travels down the axon (a threadlike protrusion of varying length that carries nerve
signals ) until it can go no further because
it has reached the synaptic cleft (the space
between two neurons).
Since an electrical signal can’t cross the
gap, the charge is converted into a chemical
packet, or neurotransmitter, which diffuses
across the synapse where it latches on to a
receptor cell on the other side. When the
molecule binds to the receptor, an electrical
charge is released which travels up the dendrite (similar to an axon, but receives nerve
signals) to the second nerve cell.
The link between cells is an electrochemical pathway. Many of these chemicals have
specific emotional signatures, such as oxytocin, which creates feelings of trust and attachment, ACTH (adrenocorticotropic hormone), which signals the adrenal glands to
release the stress hormone cortisol to create
feelings of arousal, and serotonin, the happy chemical. To quote the late pioneering
neuroscientist Candace Pert, neurotransmitters are “molecules of emotion.”
These chemicals are essentially drugs which
affect how we feel because of how they interact with the limbic system (emotional
brain), as well as the autonomic nervous
system (fight or flight and rest and restore) and digestive, immune, and respiratory systems. To somewhat oversimplify,
this means that when you think a certain
thought, recall something, or repeat something mentally, you initiate a neurochemical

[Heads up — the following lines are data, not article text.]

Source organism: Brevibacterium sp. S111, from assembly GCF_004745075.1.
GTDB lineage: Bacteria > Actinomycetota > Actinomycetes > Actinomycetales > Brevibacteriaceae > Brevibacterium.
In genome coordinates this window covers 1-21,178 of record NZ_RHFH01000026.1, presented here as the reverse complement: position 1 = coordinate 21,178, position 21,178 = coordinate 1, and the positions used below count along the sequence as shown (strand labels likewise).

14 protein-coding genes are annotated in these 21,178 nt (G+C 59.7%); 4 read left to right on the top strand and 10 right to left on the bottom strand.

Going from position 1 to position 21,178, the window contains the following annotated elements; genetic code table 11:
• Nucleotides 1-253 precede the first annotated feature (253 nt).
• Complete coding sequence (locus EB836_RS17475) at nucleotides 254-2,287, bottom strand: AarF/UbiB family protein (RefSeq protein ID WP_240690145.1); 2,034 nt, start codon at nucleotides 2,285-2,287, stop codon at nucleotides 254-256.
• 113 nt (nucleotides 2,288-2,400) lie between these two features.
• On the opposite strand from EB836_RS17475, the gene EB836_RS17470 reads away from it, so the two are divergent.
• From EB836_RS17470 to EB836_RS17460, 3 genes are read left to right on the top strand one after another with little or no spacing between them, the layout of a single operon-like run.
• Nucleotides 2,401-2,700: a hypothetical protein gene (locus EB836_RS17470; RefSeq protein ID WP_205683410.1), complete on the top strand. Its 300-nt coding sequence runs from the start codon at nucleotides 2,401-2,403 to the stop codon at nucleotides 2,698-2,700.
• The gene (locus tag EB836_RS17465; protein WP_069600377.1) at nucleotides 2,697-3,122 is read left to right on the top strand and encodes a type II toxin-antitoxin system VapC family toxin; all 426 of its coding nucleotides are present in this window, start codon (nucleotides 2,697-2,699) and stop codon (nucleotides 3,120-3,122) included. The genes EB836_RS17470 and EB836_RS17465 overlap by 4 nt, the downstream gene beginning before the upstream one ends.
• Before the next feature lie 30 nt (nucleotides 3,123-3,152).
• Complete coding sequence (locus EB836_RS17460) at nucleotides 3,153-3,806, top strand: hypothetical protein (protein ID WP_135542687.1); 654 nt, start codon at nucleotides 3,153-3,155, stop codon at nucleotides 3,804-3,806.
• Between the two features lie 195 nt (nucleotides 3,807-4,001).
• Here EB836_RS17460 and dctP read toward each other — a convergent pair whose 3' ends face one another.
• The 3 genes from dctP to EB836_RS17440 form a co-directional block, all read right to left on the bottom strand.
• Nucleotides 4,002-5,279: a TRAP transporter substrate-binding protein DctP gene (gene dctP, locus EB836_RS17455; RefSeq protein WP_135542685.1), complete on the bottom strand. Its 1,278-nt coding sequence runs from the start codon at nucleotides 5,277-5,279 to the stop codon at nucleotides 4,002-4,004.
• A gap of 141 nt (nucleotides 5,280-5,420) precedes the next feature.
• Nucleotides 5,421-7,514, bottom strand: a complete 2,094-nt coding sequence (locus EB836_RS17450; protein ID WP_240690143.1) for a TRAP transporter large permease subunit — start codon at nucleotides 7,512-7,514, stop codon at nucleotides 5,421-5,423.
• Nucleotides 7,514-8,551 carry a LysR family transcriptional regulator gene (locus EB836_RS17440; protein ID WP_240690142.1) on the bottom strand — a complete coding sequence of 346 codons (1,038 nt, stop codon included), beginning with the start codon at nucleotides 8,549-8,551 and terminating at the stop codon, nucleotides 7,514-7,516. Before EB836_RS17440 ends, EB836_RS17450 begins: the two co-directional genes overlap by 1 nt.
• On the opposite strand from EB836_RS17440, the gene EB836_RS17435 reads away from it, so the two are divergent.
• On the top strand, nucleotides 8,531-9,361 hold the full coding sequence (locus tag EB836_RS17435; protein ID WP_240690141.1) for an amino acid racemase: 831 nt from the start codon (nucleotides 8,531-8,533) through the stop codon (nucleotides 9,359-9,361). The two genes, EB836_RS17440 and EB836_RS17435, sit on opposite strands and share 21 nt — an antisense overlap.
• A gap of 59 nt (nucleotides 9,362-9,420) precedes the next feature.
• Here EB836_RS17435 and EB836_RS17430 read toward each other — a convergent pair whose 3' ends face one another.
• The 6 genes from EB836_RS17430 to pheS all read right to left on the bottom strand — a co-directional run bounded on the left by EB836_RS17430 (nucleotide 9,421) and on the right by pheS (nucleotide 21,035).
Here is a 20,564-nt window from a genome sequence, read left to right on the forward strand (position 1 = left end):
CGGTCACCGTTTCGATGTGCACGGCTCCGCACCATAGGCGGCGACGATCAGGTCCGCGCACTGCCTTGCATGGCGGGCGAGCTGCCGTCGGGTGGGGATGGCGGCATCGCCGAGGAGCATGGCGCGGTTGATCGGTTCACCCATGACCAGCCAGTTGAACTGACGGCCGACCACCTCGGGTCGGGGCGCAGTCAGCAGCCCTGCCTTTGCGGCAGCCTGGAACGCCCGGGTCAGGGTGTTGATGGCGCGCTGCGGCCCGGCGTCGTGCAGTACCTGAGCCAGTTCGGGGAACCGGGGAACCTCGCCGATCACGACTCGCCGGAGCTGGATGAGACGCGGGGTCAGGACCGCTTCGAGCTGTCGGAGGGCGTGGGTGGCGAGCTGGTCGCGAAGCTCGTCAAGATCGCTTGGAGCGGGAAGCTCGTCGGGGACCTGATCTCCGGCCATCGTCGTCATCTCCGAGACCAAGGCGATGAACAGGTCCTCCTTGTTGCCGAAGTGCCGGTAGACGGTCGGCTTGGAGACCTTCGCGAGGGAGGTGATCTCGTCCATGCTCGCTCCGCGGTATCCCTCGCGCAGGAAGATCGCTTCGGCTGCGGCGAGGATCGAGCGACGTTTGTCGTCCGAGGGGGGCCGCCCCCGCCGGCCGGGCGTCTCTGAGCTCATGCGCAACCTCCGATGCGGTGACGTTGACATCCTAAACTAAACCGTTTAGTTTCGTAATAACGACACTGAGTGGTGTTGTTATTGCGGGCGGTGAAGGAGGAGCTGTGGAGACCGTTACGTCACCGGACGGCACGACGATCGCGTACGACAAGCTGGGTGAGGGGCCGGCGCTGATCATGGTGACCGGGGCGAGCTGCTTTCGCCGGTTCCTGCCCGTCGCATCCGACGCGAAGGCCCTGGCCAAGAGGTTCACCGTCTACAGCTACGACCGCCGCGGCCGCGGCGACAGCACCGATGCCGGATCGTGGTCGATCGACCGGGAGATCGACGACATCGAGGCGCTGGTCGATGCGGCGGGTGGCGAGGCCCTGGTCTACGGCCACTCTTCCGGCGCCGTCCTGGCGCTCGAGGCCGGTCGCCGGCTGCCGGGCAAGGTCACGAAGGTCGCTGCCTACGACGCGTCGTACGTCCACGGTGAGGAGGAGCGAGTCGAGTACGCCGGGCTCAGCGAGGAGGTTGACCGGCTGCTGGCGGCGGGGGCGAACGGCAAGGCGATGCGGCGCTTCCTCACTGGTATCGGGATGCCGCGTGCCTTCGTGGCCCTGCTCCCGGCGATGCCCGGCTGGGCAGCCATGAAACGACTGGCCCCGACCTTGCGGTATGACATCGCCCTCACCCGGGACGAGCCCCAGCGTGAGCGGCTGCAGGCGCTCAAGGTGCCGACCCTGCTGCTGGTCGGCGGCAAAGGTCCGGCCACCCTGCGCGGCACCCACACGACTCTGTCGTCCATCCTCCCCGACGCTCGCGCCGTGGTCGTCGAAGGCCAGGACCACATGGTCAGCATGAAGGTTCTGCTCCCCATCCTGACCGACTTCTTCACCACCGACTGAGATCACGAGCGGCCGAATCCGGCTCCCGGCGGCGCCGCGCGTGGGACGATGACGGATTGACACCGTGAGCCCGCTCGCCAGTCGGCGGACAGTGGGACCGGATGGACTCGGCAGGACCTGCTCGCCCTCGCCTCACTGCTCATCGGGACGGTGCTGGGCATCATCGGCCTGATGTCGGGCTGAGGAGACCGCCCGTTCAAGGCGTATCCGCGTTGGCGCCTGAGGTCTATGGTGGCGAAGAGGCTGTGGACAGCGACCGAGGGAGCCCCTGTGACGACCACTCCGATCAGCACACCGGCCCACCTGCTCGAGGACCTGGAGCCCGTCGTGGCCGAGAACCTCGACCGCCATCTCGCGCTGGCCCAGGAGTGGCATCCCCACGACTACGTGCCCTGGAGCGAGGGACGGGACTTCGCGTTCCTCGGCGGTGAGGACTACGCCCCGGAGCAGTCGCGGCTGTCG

reaction and an associated feeling ripples
through different parts of your body. For
example, when you feel stressed out in response to particular thoughts, it is because
your sympathetic nervous system is activated and you feel aroused. Depending on how
you feel, your mouth may become dry, your
palms clammy, and your stomach may feel
as though it’s doing double flips.
Each of us repeats habitual thought patterns that we know have unwelcome consequences because they make us feel bad
about ourselves and have a negative impact
on the ability to pursue our goals and interests and to feel happy and actualized.
Researchers in the area of PNI are reporting that negative, stress-inducing thoughts
adversely affect our immunity and raise our
white T cell count. An elevated white T cell
count usually means inflammation, a sign
that the body thinks it is under attack.
Just as negative thought patterns have ad-
verse effects, positive thoughts can create
positive effects, thus leading to increased
feelings of happiness, well-being, and confi-
dence. It turns out that happier people who
enjoy a generally positive state of mind and
cultivate positive thoughts also enjoy better
health and deal with stress better. As any-
one who’s ever sat for an exam knows, your
state of mind is not merely important; it ac-
tually determines exam success. If you go
into an exam feeling confident and upbeat,
you are much more likely to perform well.
By a similar token, when I was writing my
application letter to get into a PhD program
in Philosophy in Chicago, my academic ad-
visor cautioned me to write the letter when
I was feeling good and good about myself,
otherwise the letter would not convey an at-
titude of confidence.
Specific thoughts elicit related feelings,
which in turn influence our overall disposition and our propensity towards behaviors.
Our thoughts create our stance within and
towards our world, and consequently, our
experience—change your thoughts and you